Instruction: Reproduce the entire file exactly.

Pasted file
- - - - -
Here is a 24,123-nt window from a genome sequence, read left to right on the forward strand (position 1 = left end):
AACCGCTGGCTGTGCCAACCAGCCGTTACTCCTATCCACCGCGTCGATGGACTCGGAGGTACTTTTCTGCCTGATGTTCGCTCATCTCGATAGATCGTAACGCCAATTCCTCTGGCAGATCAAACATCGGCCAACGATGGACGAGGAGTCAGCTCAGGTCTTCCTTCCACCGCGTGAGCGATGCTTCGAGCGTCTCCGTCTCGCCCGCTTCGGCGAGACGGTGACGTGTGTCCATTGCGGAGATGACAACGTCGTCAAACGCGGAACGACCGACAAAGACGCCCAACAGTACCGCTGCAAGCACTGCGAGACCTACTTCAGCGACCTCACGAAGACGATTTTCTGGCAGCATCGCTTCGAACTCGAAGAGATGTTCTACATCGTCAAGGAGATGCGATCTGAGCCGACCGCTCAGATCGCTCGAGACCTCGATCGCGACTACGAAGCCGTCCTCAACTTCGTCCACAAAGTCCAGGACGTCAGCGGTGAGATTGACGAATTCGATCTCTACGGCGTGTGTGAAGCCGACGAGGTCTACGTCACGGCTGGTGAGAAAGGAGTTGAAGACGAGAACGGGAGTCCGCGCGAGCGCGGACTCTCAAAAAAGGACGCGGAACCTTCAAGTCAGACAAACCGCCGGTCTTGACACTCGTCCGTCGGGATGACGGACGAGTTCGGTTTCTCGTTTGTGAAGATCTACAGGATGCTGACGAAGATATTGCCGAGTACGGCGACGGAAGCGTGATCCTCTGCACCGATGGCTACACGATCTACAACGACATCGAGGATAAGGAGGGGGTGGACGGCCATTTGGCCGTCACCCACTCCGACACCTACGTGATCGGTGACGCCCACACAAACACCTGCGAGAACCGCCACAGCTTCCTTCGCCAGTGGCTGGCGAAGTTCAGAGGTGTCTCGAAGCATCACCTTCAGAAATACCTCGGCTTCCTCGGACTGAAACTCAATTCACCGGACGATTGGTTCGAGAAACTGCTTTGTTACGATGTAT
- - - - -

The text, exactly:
Here is a 24,123-nt window from a genome sequence, read left to right on the forward strand (position 1 = left end):
AACCGCTGGCTGTGCCAACCAGCCGTTACTCCTATCCACCGCGTCGATGGACTCGGAGGTACTTTTCTGCCTGATGTTCGCTCATCTCGATAGATCGTAACGCCAATTCCTCTGGCAGATCAAACATCGGCCAACGATGGACGAGGAGTCAGCTCAGGTCTTCCTTCCACCGCGTGAGCGATGCTTCGAGCGTCTCCGTCTCGCCCGCTTCGGCGAGACGGTGACGTGTGTCCATTGCGGAGATGACAACGTCGTCAAACGCGGAACGACCGACAAAGACGCCCAACAGTACCGCTGCAAGCACTGCGAGACCTACTTCAGCGACCTCACGAAGACGATTTTCTGGCAGCATCGCTTCGAACTCGAAGAGATGTTCTACATCGTCAAGGAGATGCGATCTGAGCCGACCGCTCAGATCGCTCGAGACCTCGATCGCGACTACGAAGCCGTCCTCAACTTCGTCCACAAAGTCCAGGACGTCAGCGGTGAGATTGACGAATTCGATCTCTACGGCGTGTGTGAAGCCGACGAGGTCTACGTCACGGCTGGTGAGAAAGGAGTTGAAGACGAGAACGGGAGTCCGCGCGAGCGCGGACTCTCAAAAAAGGACGCGGAACCTTCAAGTCAGACAAACCGCCGGTCTTGACACTCGTCCGTCGGGATGACGGACGAGTTCGGTTTCTCGTTTGTGAAGATCTACAGGATGCTGACGAAGATATTGCCGAGTACGGCGACGGAAGCGTGATCCTCTGCACCGATGGCTACACGATCTACAACGACATCGAGGATAAGGAGGGGGTGGACGGCCATTTGGCCGTCACCCACTCCGACACCTACGTGATCGGTGACGCCCACACAAACACCTGCGAGAACCGCCACAGCTTCCTTCGCCAGTGGCTGGCGAAGTTCAGAGGTGTCTCGAAGCATCACCTTCAGAAATACCTCGGCTTCCTCGGACTGAAACTCAATTCACCGGACGATTGGTTCGAGAAACTGCTTTGTTACGATGTAT